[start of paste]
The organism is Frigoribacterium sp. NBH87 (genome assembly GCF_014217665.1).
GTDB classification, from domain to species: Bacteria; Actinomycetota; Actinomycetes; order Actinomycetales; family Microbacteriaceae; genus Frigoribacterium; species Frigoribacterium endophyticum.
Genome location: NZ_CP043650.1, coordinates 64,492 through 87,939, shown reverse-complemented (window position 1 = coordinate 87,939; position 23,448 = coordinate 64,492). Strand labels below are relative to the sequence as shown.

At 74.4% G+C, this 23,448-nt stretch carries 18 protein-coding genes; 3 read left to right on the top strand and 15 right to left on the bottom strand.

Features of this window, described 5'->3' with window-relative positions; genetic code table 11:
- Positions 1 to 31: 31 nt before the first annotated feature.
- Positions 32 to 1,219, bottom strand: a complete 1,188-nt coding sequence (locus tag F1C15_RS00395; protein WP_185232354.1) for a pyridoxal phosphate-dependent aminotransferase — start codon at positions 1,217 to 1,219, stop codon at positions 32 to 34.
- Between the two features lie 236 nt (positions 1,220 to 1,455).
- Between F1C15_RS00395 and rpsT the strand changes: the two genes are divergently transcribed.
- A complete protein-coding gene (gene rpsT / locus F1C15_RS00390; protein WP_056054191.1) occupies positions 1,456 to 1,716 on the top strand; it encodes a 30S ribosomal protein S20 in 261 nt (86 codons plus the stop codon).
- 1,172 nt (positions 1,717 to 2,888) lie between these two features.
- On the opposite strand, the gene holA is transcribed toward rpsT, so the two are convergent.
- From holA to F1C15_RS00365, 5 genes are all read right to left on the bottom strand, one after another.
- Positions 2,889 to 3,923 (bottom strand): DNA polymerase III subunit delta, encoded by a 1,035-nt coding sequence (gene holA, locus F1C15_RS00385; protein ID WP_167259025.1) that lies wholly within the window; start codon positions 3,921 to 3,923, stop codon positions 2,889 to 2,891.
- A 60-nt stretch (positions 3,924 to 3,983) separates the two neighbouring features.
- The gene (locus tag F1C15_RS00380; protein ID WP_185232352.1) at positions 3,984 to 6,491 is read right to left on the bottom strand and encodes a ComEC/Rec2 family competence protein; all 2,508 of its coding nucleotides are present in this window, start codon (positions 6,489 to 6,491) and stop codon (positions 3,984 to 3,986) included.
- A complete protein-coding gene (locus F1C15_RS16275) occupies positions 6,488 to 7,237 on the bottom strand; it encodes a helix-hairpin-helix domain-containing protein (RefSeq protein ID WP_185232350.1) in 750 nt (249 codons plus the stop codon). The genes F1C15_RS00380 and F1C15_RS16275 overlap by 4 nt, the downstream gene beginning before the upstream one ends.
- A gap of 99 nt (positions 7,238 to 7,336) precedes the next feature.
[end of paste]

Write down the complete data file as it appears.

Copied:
The organism is Frigoribacterium sp. NBH87 (genome assembly GCF_014217665.1).
GTDB classification, from domain to species: Bacteria; Actinomycetota; Actinomycetes; order Actinomycetales; family Microbacteriaceae; genus Frigoribacterium; species Frigoribacterium endophyticum.
Genome location: NZ_CP043650.1, coordinates 64,492 through 87,939, shown reverse-complemented (window position 1 = coordinate 87,939; position 23,448 = coordinate 64,492). Strand labels below are relative to the sequence as shown.

At 74.4% G+C, this 23,448-nt stretch carries 18 protein-coding genes; 3 read left to right on the top strand and 15 right to left on the bottom strand.

Features of this window, described 5'->3' with window-relative positions; genetic code table 11:
- Positions 1 to 31: 31 nt before the first annotated feature.
- Positions 32 to 1,219, bottom strand: a complete 1,188-nt coding sequence (locus tag F1C15_RS00395; protein WP_185232354.1) for a pyridoxal phosphate-dependent aminotransferase — start codon at positions 1,217 to 1,219, stop codon at positions 32 to 34.
- Between the two features lie 236 nt (positions 1,220 to 1,455).
- Between F1C15_RS00395 and rpsT the strand changes: the two genes are divergently transcribed.
- A complete protein-coding gene (gene rpsT / locus F1C15_RS00390; protein WP_056054191.1) occupies positions 1,456 to 1,716 on the top strand; it encodes a 30S ribosomal protein S20 in 261 nt (86 codons plus the stop codon).
- 1,172 nt (positions 1,717 to 2,888) lie between these two features.
- On the opposite strand, the gene holA is transcribed toward rpsT, so the two are convergent.
- From holA to F1C15_RS00365, 5 genes are all read right to left on the bottom strand, one after another.
- Positions 2,889 to 3,923 (bottom strand): DNA polymerase III subunit delta, encoded by a 1,035-nt coding sequence (gene holA, locus F1C15_RS00385; protein ID WP_167259025.1) that lies wholly within the window; start codon positions 3,921 to 3,923, stop codon positions 2,889 to 2,891.
- A 60-nt stretch (positions 3,924 to 3,983) separates the two neighbouring features.
- The gene (locus tag F1C15_RS00380; protein ID WP_185232352.1) at positions 3,984 to 6,491 is read right to left on the bottom strand and encodes a ComEC/Rec2 family competence protein; all 2,508 of its coding nucleotides are present in this window, start codon (positions 6,489 to 6,491) and stop codon (positions 3,984 to 3,986) included.
- A complete protein-coding gene (locus F1C15_RS16275) occupies positions 6,488 to 7,237 on the bottom strand; it encodes a helix-hairpin-helix domain-containing protein (RefSeq protein ID WP_185232350.1) in 750 nt (249 codons plus the stop codon). The genes F1C15_RS00380 and F1C15_RS16275 overlap by 4 nt, the downstream gene beginning before the upstream one ends.
- A gap of 99 nt (positions 7,238 to 7,336) precedes the next feature.